Memorial Day! The unofficial start to summer. A day to remember, not only our military heroes, but all of our loved ones. We have done many articles the past years on Memorial Day, but it doesn’t hurt recapping some of our feelings about the holiday. It’s the first long weekend that we can picnic, the first long weekend that we start thinking about the summer ahead. Up here in the mountains, it’s the day when we can all, safely, plant our gardens. We hope you all did at least one activity that celebrated the end of May and memories.
A special hello to all from Mary Aull. She misses her friends from Ashland and from WAJPL. She is well and hanging in there.
Congratulations to Connor Aplin. I still think of him as a little tyke, but he was crowned Prom King this year. Also best wishes and congratulations to his sister, Samantha, who graduated college after 3 years with honors. She is in training to be a veterinarian, and will be interning in Hensonville this summer.
The VFW Auxiliary in Windham is looking for military spouses to join and keep the post going. As with many organizations today, no one wants to commit to being a member and to help with worthy causes. If interested, bring DD214 and name of spouse to meeting. They meet the second Wednesday of the month at the VFW. Happy Birthday greeting to Ken and Marie Smith. Prayers to you, and Ken, stay upright, please.
Please keep the following in your prayers as they recover: Charlie VanEtten, Ed Armstrong, Betty Young, Opal DeLong, Anita Drum and Pat Ferris.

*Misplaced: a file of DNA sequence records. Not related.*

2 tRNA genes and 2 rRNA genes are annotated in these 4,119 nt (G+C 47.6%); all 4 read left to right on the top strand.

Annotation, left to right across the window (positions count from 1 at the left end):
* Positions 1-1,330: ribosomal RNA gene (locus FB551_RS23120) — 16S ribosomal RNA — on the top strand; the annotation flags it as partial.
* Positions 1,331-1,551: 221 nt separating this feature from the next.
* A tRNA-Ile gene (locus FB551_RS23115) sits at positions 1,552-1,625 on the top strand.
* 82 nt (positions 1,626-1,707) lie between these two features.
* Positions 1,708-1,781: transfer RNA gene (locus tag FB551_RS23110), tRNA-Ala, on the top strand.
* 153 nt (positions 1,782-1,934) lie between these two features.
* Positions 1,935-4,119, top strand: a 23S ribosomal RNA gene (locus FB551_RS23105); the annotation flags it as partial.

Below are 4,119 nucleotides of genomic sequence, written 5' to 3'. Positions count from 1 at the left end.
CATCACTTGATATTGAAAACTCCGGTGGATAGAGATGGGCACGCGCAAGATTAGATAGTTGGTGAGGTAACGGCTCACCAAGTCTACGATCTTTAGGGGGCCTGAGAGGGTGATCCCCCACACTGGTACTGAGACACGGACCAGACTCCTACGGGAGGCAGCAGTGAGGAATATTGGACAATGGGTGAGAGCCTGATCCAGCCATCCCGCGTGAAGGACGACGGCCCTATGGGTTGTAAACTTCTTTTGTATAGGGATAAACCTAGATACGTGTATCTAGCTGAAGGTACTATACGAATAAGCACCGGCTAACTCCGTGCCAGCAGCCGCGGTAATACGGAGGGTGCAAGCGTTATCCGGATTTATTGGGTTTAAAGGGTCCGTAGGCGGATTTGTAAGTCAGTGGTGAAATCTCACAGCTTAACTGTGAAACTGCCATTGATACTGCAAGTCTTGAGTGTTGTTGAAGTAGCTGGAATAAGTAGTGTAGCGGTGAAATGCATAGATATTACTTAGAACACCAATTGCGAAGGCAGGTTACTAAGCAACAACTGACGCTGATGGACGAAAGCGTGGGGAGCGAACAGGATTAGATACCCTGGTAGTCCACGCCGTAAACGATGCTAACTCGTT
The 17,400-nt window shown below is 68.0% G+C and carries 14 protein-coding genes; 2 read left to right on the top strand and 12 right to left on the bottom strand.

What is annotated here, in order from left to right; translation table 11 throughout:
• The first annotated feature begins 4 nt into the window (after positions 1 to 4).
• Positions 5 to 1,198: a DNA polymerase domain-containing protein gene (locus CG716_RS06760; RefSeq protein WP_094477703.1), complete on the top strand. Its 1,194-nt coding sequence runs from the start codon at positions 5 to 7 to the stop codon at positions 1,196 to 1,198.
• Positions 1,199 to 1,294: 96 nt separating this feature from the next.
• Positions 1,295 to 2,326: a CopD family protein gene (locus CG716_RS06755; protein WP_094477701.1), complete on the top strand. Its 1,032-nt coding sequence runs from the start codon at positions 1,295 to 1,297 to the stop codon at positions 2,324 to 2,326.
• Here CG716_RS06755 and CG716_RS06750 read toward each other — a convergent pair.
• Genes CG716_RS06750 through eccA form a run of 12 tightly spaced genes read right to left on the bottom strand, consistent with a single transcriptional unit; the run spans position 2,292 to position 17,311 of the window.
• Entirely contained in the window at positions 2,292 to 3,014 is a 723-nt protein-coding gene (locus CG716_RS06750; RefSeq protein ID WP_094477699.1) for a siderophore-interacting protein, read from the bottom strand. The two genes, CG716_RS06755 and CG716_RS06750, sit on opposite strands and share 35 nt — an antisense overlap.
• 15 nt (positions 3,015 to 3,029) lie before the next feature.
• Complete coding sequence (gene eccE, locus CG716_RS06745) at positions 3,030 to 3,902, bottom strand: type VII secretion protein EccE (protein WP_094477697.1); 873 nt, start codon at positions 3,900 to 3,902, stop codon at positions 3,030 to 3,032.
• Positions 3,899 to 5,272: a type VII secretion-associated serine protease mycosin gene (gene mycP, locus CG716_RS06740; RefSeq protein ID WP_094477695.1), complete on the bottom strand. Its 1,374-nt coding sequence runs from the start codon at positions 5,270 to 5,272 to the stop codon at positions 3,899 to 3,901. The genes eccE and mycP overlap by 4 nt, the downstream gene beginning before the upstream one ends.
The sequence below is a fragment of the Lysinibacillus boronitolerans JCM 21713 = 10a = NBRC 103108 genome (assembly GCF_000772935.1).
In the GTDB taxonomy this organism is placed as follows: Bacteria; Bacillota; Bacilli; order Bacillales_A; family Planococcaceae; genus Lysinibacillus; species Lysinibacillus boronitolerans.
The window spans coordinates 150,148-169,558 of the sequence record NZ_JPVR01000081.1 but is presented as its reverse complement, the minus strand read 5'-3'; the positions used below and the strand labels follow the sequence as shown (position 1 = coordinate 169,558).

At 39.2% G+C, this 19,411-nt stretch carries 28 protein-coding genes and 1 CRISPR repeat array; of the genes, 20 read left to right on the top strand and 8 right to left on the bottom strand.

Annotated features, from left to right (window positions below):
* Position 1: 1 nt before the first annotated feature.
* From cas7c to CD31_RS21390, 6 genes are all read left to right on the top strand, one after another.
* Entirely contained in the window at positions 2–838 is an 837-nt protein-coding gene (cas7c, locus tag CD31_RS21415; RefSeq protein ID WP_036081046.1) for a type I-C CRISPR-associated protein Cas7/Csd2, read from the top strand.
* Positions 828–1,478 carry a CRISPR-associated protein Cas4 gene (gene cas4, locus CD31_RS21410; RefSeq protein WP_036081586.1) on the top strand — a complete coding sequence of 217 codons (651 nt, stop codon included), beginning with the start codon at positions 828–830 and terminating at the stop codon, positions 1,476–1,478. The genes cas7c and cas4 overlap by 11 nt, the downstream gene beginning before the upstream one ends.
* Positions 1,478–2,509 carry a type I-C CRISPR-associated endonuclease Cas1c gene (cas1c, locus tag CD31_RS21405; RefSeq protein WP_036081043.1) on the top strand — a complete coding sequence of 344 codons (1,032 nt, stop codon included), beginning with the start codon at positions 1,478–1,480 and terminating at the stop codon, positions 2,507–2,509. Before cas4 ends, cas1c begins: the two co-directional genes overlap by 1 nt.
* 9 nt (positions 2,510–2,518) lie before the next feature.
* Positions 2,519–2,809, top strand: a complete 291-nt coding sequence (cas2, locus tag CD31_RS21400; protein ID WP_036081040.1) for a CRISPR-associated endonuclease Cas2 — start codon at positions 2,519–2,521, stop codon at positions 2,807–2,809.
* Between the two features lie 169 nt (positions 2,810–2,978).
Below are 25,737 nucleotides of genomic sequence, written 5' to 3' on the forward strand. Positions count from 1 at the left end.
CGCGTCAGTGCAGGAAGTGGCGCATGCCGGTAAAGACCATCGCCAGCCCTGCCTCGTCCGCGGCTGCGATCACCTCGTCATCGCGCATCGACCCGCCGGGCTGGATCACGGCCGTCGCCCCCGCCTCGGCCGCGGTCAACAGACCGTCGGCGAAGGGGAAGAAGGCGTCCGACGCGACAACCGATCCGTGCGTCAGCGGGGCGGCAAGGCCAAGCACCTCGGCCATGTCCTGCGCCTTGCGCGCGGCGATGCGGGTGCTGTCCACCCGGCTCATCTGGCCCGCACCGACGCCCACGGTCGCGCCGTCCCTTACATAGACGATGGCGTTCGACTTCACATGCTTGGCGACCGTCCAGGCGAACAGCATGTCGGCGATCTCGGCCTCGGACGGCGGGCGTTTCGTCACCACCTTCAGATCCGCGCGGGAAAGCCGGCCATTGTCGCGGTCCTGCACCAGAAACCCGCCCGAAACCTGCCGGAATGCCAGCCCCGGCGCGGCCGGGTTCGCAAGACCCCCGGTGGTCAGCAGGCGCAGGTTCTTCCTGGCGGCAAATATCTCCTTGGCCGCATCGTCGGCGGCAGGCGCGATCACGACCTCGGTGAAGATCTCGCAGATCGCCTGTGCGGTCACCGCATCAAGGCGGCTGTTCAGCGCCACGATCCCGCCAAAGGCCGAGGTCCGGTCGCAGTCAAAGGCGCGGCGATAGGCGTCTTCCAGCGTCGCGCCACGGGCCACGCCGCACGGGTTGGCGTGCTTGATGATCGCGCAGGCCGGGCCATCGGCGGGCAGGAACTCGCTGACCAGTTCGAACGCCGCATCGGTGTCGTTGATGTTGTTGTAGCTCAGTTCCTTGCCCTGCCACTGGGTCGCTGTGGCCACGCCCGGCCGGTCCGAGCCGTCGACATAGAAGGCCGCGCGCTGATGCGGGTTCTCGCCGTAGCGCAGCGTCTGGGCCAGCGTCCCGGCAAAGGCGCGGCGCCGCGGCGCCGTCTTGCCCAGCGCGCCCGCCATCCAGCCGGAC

Sympathy to the families of Clinton Drum, Larry Davis, Linda Barlow and Betty O’Hara who passed recently.
AS I REMEMBER IT
With the price of gas and food going out of sight, with a recession looming on the horizon, I began thinking about life before and after the war, the 1930s and ‘40s. The country had just come out of the Depression, the MidWest was still recovering from the Dust Bowl, and manufacturing shifted to the war effort. We were a farming family, so didn’t feel the shortages as much, but those in cities were used to having different products on their tables. This led to innovations through the wonderful world of science. Imitations of everything started showing up on the shelves. You probably remember me telling you about the bags of white shortening we got with a yellow capsule of coloring. The lucky child got to knead and knead that coloring into the lard until it took on the appearance of butter. The first oleomargarine. Yummy. We next saw instant coffee, and soon freeze dried coffee for morning breakfast. Vanilla for baking was too expensive to import, so we now have imitation vanilla, plus other flavorings. Coffee Mate was made which became convenient for offices since they didn’t need a fridge. Bacon bits were created out of vegetables — tastes like the real thing?? We want a glass of lemonade? Don’t have to squeeze lemons, just one scoop out of a can. Same with iced tea. Artificial sweeteners became all the rage for those trying to lose weight. Salad Dressing instead of mayonnaise which brings me to a funny memory.
My father hated mayonnaise. When my mother’s stepmother came to visit, she did most of the cooking, as she was an excellent cook. She would never open a jar of mayo, she insisted on making her own. She whisked up the eggs and oil and poured the resulting mayonnaise in a gravy boat to serve. Yup, you guessed it. My father put a heaping of mashed potatoes on his plate alongside a very generous serving of meat and pour “gravy” all over everything. So much for an excellent meal and Holdridge patience.
I feel sorry for the families who grew up never knowing the taste of homemade butter, fresh cream from the cow to the table, and home grown meats and vegetables. Now everything fresh and good has a label on it and costs extra. Many only learn to cook by taking food from the freezer to the microwave or fryer.
I hope the next generation learns the value of good, home made, real food.